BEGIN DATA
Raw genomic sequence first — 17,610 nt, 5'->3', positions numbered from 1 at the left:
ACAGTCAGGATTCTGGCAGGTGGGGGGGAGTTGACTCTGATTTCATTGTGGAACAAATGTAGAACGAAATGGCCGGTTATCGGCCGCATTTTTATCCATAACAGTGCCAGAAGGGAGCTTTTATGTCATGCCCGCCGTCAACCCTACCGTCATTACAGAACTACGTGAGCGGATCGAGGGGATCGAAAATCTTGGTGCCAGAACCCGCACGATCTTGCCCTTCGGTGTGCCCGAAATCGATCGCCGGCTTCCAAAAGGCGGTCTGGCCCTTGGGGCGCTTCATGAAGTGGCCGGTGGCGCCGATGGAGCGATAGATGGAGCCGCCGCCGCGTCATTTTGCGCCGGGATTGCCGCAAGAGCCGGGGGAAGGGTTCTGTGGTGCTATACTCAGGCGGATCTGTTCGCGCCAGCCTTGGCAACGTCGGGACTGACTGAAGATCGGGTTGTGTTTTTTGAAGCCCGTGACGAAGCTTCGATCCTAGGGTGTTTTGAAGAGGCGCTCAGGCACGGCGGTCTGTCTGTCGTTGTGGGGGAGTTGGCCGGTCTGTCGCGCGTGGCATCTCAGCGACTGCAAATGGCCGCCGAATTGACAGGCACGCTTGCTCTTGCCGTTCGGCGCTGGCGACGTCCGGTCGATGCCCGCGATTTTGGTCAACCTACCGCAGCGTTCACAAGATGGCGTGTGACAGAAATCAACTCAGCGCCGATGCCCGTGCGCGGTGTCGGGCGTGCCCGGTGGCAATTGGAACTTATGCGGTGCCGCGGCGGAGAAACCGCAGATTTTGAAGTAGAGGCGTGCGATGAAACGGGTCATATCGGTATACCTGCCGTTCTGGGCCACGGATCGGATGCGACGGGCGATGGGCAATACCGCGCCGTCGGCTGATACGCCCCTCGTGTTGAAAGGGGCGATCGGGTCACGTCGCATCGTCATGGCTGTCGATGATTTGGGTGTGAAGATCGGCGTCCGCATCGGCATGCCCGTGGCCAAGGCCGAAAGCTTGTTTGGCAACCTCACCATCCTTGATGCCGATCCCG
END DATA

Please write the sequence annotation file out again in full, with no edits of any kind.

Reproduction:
Raw genomic sequence first — 17,610 nt, 5'->3', positions numbered from 1 at the left:
ACAGTCAGGATTCTGGCAGGTGGGGGGGAGTTGACTCTGATTTCATTGTGGAACAAATGTAGAACGAAATGGCCGGTTATCGGCCGCATTTTTATCCATAACAGTGCCAGAAGGGAGCTTTTATGTCATGCCCGCCGTCAACCCTACCGTCATTACAGAACTACGTGAGCGGATCGAGGGGATCGAAAATCTTGGTGCCAGAACCCGCACGATCTTGCCCTTCGGTGTGCCCGAAATCGATCGCCGGCTTCCAAAAGGCGGTCTGGCCCTTGGGGCGCTTCATGAAGTGGCCGGTGGCGCCGATGGAGCGATAGATGGAGCCGCCGCCGCGTCATTTTGCGCCGGGATTGCCGCAAGAGCCGGGGGAAGGGTTCTGTGGTGCTATACTCAGGCGGATCTGTTCGCGCCAGCCTTGGCAACGTCGGGACTGACTGAAGATCGGGTTGTGTTTTTTGAAGCCCGTGACGAAGCTTCGATCCTAGGGTGTTTTGAAGAGGCGCTCAGGCACGGCGGTCTGTCTGTCGTTGTGGGGGAGTTGGCCGGTCTGTCGCGCGTGGCATCTCAGCGACTGCAAATGGCCGCCGAATTGACAGGCACGCTTGCTCTTGCCGTTCGGCGCTGGCGACGTCCGGTCGATGCCCGCGATTTTGGTCAACCTACCGCAGCGTTCACAAGATGGCGTGTGACAGAAATCAACTCAGCGCCGATGCCCGTGCGCGGTGTCGGGCGTGCCCGGTGGCAATTGGAACTTATGCGGTGCCGCGGCGGAGAAACCGCAGATTTTGAAGTAGAGGCGTGCGATGAAACGGGTCATATCGGTATACCTGCCGTTCTGGGCCACGGATCGGATGCGACGGGCGATGGGCAATACCGCGCCGTCGGCTGATACGCCCCTCGTGTTGAAAGGGGCGATCGGGTCACGTCGCATCGTCATGGCTGTCGATGATTTGGGTGTGAAGATCGGCGTCCGCATCGGCATGCCCGTGGCCAAGGCCGAAAGCTTGTTTGGCAACCTCACCATCCTTGATGCCGATCCCG